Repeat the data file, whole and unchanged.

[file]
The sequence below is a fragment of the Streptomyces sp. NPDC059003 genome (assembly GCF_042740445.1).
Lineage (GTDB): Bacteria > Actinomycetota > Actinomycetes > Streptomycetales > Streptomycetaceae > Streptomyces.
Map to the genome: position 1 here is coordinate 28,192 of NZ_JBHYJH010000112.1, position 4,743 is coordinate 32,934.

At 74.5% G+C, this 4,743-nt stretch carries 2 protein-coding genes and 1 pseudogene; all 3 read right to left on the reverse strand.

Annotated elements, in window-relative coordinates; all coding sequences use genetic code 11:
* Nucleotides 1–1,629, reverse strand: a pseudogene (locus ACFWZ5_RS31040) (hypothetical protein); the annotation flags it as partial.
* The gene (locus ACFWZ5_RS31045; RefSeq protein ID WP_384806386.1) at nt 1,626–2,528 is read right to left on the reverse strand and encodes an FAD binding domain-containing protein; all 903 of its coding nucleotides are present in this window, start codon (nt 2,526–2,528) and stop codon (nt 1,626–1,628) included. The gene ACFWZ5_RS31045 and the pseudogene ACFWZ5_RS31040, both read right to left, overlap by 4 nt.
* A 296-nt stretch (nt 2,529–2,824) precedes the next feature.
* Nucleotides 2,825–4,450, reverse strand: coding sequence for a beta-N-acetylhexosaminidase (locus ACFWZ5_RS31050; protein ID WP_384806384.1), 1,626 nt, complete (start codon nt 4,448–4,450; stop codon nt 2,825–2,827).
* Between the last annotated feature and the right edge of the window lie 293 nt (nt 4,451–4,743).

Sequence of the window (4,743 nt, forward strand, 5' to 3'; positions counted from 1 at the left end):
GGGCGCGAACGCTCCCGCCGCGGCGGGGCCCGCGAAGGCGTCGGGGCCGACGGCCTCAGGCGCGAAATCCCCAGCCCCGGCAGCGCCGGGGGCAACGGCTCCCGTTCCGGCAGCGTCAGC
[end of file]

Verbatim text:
The sequence below is a fragment of the Streptomyces sp. NPDC059003 genome (assembly GCF_042740445.1).
Lineage (GTDB): Bacteria > Actinomycetota > Actinomycetes > Streptomycetales > Streptomycetaceae > Streptomyces.
Map to the genome: position 1 here is coordinate 28,192 of NZ_JBHYJH010000112.1, position 4,743 is coordinate 32,934.

At 74.5% G+C, this 4,743-nt stretch carries 2 protein-coding genes and 1 pseudogene; all 3 read right to left on the reverse strand.

Annotated elements, in window-relative coordinates; all coding sequences use genetic code 11:
* Nucleotides 1–1,629, reverse strand: a pseudogene (locus ACFWZ5_RS31040) (hypothetical protein); the annotation flags it as partial.
* The gene (locus ACFWZ5_RS31045; RefSeq protein ID WP_384806386.1) at nt 1,626–2,528 is read right to left on the reverse strand and encodes an FAD binding domain-containing protein; all 903 of its coding nucleotides are present in this window, start codon (nt 2,526–2,528) and stop codon (nt 1,626–1,628) included. The gene ACFWZ5_RS31045 and the pseudogene ACFWZ5_RS31040, both read right to left, overlap by 4 nt.
* A 296-nt stretch (nt 2,529–2,824) precedes the next feature.
* Nucleotides 2,825–4,450, reverse strand: coding sequence for a beta-N-acetylhexosaminidase (locus ACFWZ5_RS31050; protein ID WP_384806384.1), 1,626 nt, complete (start codon nt 4,448–4,450; stop codon nt 2,825–2,827).
* Between the last annotated feature and the right edge of the window lie 293 nt (nt 4,451–4,743).

Sequence of the window (4,743 nt, forward strand, 5' to 3'; positions counted from 1 at the left end):
GGGCGCGAACGCTCCCGCCGCGGCGGGGCCCGCGAAGGCGTCGGGGCCGACGGCCTCAGGCGCGAAATCCCCAGCCCCGGCAGCGCCGGGGGCAACGGCTCCCGTTCCGGCAGCGTCAGC